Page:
Skip to main content
Election 2024 Government & Politics

Political Notes: Moore elected Chesapeake Executive Council Chair, Rosenberg endorses Dixon for mayor, new Trone ad

Gov. Wes Moore (D) receives the gavel as the new chair of the Chesapeake Executive Council after his unanimous election to the post on Oct. 19, 2023. Photo from the Executive Office of the Governor.

Gov. Wes Moore (D) was unanimously picked Thursday as the next chair of the bipartisan Chesapeake Executive Council.

The Chesapeake Executive Council is made up of the governors of the six Chesapeake Bay watershed states, the mayor of the District of Columbia, the chair of the Chesapeake Bay Commission and the administrator of the U.S. Environmental Protection Agency. It sets policy direction for the restoration and protection of the Bay in line with the Chesapeake Bay Agreement, which was first signed to coordinate regional efforts 40 years ago.

“The Chesapeake Bay belongs to everyone. It is a place of inspiration, source of economic strength, and a keystone of our environmental health,” Moore said in a statement. “We will grow our coalition and hold each other accountable for improving the health of the Bay. I believe in the power of partnership and if we follow the science, we can achieve our vision of a cleaner, greener, healthier Bay for all.”

The governor’s office said the Moore-Miller administration is “working to shift its Bay cleanup strategy to align with the latest scientific recommendations.”

Among other initiatives, the administration said it working to improve shallow-water habitats to benefit fish and crabs and protect communities from flooding, increasing assistance to farmers to reduce polluted runoff, planting 5 million new trees, and working to finish large-scale oyster restoration projects.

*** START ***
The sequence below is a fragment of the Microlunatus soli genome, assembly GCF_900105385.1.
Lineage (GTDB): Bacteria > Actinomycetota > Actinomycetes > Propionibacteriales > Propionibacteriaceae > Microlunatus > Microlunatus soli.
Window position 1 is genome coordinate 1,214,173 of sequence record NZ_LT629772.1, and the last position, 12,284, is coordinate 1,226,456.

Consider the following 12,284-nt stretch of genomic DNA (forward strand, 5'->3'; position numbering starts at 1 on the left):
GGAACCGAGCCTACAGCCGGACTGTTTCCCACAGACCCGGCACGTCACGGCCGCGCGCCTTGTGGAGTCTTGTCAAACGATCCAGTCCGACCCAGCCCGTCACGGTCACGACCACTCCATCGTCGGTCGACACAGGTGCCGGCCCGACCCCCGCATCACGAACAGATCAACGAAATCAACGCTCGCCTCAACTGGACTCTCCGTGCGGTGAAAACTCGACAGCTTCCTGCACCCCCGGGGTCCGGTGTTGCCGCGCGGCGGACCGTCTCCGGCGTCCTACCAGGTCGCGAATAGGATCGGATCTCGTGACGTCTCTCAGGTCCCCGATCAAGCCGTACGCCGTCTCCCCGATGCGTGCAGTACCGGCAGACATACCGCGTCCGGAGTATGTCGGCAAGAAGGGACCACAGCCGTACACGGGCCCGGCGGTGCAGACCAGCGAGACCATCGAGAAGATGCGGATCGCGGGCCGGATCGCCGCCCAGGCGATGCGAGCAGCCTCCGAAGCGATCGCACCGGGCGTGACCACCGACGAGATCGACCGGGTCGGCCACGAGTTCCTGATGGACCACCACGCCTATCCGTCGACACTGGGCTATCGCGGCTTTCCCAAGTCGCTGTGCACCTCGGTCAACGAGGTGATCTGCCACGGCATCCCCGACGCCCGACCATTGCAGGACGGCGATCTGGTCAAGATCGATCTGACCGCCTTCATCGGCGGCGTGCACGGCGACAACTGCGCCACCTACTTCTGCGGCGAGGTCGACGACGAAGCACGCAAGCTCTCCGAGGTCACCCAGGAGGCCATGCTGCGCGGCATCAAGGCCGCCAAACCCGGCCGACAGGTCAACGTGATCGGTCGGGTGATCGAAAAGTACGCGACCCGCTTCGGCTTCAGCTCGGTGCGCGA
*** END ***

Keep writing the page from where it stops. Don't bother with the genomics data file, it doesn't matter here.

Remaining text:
The chair of the council is elected each October to a one-year term.

Former Gov. Larry Hogan (R) served as chair from 2017 to 2020.

Rosenberg endorses Dixon for mayor

Del. Samuel “Sandy” Rosenberg (D-Baltimore City) endorsed Sheila Dixon for mayor Wednesday, switching the support he made for current Mayor Brandon Scott (D) in the 2020 election.

The Dixon campaign said Rosenberg became the first elected official from the city to support her campaign before the May 14 primary election.

“Sheila Dixon has a record of accomplishment, of responsiveness, and it is my pleasure and honor to endorse her and work to help her become the next Mayor of the city,” Rosenberg said in a statement.

Dixon, a former mayor from 2007 to 2010 who resigned as part of a plea agreement in a perjury case, thanked Rosenberg for the endorsement and praised his experience. Dixon announced her third run for mayor last month.

“Sandy and I have worked on many issues in this city and district,” she said. “I stand with him as we work towards making sure that all our communities receive a quality response from city services, and to make sure our city is safe.”

Dixon finished second in the 24-candidate Democratic primary in 2020, behind the eventual mayor.